In late October, officially the spookiest time of year, we are presented with many opportunities to be startled and shocked. Most are those we are free to choose, others come, well, by surprise. From the vast Halloween industry that feeds the Salem economy, to a tiny plastic spider left by a mischievous loved one on our night stand, now is the season of [gasp]. Modern American Halloween is well-divorced now from its origins in English folk-Christianity, but there are still attempts to connect it to religion.
There is a niche industry designed to compete with haunted houses called hell houses. These are productions that can be as elaborate and involved as the familiar professional ticketed displays, but instead of just providing cheap thrills, they are meant to carry a message. They cater to conservative Christians, and their horrors are presented as depictions of hell. So that the bloody corpse that jumps out at you from the shadows has a back story involving blasphemy, premarital sex, or some other such act their theology deems worthy of eternal punishment. As our tradition takes a hard line against the idea of eternal damnation, I sort of wonder what the Unitarian Universalist equivalent of a hell house would look like. We sometimes say that hell is the condition of suffering that human beings create for themselves and each other through malice and indifference. Perhaps depictions and reenactments, then, of famine and genocide, or of the numbness and self-loathing: the quieter consequences of bigotry and contempt. That seems to me, if anything, even less entertaining than the fundamentalist sort.
But surprise does not have to leap out from behind a corner and frighten us in order to be instructive – in order to teach. In the famous story of Archimides in the bath, the Greek philosopher was just settling in for a soak when he noticed the way the water level rose as he got in. He realized that this could help him solve a puzzle he’d been working on and shouted “I’ve found it!” – ‘Heureka’, in the Greek. The story continues that in his excitement to report his solution, he jumped out of the tub and ran through the streets of the city naked, so that one shock for him must have led to a few more for his neighbors.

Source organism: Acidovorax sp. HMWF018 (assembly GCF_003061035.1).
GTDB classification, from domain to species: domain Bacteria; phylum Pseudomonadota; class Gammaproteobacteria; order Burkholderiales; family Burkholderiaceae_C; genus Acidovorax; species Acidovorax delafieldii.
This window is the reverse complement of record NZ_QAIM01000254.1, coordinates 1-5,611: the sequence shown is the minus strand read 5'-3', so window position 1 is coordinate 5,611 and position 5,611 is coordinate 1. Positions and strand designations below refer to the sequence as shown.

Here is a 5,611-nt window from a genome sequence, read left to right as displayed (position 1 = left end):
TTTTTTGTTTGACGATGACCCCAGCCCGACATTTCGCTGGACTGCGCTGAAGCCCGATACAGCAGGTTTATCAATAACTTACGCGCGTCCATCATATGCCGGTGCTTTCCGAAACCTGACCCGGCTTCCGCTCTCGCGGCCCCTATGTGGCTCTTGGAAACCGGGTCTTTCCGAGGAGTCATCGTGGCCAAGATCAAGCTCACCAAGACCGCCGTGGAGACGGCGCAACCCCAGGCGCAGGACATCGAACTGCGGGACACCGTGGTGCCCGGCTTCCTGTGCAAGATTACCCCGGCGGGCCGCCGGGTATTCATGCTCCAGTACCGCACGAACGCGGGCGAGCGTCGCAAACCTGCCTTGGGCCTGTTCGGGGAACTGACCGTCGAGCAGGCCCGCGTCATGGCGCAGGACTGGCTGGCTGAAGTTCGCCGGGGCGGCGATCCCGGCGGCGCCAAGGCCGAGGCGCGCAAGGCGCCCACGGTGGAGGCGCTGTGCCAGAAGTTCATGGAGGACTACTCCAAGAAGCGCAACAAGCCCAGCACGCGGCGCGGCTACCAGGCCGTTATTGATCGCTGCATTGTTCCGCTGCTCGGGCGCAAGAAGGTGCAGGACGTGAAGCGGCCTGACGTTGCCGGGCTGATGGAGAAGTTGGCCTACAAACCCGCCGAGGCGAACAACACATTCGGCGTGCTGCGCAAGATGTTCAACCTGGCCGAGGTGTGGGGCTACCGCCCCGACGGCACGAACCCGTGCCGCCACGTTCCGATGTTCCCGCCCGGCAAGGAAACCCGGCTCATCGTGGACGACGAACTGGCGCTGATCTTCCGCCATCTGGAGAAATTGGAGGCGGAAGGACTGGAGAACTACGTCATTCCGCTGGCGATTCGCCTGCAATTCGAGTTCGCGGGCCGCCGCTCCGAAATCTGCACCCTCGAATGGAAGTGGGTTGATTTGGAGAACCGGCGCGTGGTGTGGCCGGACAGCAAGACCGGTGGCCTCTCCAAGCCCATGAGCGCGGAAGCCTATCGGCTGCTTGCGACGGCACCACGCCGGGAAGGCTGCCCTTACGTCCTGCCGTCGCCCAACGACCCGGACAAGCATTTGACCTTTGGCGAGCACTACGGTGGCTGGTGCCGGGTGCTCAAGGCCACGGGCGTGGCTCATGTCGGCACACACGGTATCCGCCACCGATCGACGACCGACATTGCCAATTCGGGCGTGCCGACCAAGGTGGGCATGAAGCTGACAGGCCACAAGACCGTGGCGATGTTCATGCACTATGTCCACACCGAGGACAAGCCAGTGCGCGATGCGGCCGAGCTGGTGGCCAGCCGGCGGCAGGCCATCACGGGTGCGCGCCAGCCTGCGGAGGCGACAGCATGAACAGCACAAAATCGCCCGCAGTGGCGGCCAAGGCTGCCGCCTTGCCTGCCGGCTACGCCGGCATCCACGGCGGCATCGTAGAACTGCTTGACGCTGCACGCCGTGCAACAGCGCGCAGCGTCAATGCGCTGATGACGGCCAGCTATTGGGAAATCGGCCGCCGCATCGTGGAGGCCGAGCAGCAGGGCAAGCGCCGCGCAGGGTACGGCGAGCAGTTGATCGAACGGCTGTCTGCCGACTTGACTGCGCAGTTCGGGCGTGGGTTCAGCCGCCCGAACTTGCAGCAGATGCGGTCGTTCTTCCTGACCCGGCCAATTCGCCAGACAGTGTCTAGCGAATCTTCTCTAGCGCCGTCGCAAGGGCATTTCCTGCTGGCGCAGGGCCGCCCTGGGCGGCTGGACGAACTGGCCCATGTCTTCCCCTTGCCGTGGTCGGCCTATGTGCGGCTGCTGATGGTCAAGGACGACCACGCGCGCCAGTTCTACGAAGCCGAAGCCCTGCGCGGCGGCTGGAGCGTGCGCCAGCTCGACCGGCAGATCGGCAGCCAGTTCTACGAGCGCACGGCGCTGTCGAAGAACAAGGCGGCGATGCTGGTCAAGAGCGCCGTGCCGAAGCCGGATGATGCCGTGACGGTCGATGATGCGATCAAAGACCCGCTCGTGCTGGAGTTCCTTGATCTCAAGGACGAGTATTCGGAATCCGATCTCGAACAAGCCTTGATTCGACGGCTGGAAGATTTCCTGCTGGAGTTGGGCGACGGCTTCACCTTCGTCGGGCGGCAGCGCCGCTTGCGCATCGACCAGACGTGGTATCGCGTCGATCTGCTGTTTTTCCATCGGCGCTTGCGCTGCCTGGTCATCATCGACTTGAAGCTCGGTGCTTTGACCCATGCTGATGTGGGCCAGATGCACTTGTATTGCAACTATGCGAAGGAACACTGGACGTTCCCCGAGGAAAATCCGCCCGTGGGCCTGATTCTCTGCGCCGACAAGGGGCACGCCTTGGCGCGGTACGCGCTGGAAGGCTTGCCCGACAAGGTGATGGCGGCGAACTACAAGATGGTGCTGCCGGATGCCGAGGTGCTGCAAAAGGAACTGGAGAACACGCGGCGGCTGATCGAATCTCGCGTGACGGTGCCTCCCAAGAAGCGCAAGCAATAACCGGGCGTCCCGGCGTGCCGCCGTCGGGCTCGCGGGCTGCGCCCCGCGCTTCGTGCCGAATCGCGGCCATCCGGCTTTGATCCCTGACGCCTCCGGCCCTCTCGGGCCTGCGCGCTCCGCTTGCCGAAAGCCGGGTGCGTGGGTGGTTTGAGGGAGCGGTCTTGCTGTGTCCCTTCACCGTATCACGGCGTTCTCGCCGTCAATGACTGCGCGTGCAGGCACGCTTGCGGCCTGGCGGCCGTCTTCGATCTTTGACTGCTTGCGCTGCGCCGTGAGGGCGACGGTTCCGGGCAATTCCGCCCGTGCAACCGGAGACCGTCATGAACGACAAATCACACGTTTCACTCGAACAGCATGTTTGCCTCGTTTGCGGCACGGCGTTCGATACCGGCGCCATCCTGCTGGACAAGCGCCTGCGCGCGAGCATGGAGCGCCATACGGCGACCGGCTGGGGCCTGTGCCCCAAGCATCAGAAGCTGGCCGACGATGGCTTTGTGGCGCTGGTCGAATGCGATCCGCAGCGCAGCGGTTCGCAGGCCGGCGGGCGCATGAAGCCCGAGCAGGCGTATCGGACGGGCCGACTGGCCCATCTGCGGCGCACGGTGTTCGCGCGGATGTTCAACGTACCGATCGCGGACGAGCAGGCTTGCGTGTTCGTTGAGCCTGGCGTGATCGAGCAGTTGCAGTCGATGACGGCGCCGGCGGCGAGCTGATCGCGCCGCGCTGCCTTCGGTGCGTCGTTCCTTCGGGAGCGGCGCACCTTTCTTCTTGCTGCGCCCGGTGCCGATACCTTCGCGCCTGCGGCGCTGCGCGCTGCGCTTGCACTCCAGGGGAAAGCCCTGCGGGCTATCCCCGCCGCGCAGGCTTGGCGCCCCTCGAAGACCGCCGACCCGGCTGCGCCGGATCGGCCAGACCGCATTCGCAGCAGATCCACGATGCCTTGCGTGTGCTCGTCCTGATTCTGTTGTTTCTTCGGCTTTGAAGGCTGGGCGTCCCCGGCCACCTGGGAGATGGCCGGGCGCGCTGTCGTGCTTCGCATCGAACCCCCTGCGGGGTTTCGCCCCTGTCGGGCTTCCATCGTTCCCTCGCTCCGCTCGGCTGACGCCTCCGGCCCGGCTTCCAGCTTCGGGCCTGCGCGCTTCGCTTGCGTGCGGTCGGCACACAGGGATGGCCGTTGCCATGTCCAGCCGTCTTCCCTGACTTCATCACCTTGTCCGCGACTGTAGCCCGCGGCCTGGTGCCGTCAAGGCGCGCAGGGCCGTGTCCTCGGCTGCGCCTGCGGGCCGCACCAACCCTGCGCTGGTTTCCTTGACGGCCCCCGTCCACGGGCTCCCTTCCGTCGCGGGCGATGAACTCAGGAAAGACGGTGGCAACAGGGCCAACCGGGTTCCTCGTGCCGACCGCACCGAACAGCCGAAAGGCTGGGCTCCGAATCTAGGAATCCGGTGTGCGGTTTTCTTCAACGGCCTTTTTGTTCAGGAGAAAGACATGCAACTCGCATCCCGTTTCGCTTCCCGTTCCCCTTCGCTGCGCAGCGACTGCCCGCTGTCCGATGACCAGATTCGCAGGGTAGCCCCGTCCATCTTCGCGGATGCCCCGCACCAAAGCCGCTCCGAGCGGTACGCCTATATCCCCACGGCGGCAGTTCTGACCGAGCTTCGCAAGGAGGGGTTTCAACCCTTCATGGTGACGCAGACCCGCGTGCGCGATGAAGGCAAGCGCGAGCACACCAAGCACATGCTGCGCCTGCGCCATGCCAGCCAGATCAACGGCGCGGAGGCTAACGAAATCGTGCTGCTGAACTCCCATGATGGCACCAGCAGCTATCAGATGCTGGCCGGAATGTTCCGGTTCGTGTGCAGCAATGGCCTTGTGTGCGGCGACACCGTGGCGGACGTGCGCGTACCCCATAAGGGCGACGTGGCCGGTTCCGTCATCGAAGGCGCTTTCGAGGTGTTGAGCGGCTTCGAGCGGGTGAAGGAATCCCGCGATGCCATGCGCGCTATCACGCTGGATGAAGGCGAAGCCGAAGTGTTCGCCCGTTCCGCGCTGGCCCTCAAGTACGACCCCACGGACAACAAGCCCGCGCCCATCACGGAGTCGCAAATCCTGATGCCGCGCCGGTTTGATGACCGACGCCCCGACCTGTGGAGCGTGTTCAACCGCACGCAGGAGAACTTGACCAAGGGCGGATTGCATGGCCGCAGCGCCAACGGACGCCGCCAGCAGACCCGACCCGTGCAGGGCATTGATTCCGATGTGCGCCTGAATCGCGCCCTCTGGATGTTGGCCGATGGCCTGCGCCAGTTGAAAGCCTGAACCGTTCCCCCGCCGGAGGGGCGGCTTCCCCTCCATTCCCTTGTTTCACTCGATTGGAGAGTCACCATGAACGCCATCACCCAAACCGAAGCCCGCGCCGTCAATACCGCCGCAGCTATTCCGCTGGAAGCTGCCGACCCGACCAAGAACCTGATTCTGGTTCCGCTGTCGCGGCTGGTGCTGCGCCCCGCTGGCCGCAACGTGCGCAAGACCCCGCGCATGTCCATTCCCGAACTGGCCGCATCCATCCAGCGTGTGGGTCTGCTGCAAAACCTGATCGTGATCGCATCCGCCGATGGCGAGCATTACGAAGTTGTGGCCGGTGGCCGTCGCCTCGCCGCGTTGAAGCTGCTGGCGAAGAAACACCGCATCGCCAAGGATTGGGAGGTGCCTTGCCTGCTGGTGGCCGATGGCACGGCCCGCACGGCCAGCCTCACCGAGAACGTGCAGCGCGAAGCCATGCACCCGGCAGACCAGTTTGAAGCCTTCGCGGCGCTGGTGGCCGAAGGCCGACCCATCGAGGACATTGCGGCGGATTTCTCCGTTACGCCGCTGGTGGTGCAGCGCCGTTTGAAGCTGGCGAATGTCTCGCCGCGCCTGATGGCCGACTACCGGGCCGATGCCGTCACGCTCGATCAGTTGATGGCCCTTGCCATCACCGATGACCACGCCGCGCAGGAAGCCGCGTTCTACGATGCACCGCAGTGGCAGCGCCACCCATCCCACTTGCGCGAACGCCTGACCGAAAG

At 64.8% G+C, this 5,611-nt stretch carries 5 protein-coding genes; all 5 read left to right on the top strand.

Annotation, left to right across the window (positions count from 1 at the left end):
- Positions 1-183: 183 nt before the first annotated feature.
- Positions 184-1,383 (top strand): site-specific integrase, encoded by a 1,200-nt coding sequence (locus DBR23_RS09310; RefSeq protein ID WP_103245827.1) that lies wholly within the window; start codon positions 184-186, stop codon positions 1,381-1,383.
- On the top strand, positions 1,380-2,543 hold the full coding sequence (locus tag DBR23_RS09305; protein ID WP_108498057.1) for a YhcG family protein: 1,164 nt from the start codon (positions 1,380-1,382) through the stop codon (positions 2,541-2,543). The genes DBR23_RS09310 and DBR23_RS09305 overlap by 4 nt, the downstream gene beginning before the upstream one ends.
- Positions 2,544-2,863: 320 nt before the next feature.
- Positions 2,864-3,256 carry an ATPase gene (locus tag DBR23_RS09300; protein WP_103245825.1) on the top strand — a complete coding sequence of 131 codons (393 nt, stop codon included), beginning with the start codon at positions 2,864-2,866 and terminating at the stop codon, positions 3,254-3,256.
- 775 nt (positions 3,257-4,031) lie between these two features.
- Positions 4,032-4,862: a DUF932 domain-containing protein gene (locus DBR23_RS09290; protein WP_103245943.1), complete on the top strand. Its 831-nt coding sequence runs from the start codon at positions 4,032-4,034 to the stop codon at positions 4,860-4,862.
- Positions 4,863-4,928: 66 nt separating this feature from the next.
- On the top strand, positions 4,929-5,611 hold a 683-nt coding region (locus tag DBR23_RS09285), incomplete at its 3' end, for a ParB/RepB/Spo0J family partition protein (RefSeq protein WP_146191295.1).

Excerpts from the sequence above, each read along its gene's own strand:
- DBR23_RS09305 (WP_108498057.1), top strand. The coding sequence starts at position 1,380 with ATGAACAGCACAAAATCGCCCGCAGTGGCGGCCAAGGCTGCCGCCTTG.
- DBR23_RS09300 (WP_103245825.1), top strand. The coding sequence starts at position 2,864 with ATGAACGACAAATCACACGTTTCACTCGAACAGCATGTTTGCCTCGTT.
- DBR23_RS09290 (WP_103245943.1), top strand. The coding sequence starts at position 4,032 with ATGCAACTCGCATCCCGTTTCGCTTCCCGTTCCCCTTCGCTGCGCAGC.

Great insights and realizations come to us as surprises – departures from the familiar course of life into some new and awesome mode of being. Surprise is a major recurring theme in human religious thought, but its character varies wildly. Gautama Buddha is said to have sat under his tree for 49 days in his quest to attain enlightenment. The lead up to that final achievement is full of drama: he nearly starves until a young girl offers him porridge. In one version, the demon Mara commands an army to attack the seated mystic, all to no avail. But the actual moment of enlightenment is peaceful, serene: like waking up gently from a very deep sleep.
At perhaps the other end of the spectrum is the story of the prophet Muhammad. In the story of his first moment of revelation, he stood alone in a cave on a hill. An angel appeared before him – all power and light – and he could suddenly see letters of fire carved into the sky beyond the mouth of the cave. “Read,” the angel commanded over and over, as the poor man protested that he was illiterate. Until the angel grabbed him, and held him, and by some unknown force the man could read for the first time in his life. Now that is shock and surprise!
Again and again in the Abrahamic tradition – the collective name for Judaism, Christianity and Islam – the common expectations of the original audience for a sacred story are undermined. In a culture where first born sons are the assured heirs to their fathers’ property, second borns inherit instead – first Isaac from Abraham, and then Jacob from Isaac. A people enslaved become a great nation, and the crucible of three of the most influential religions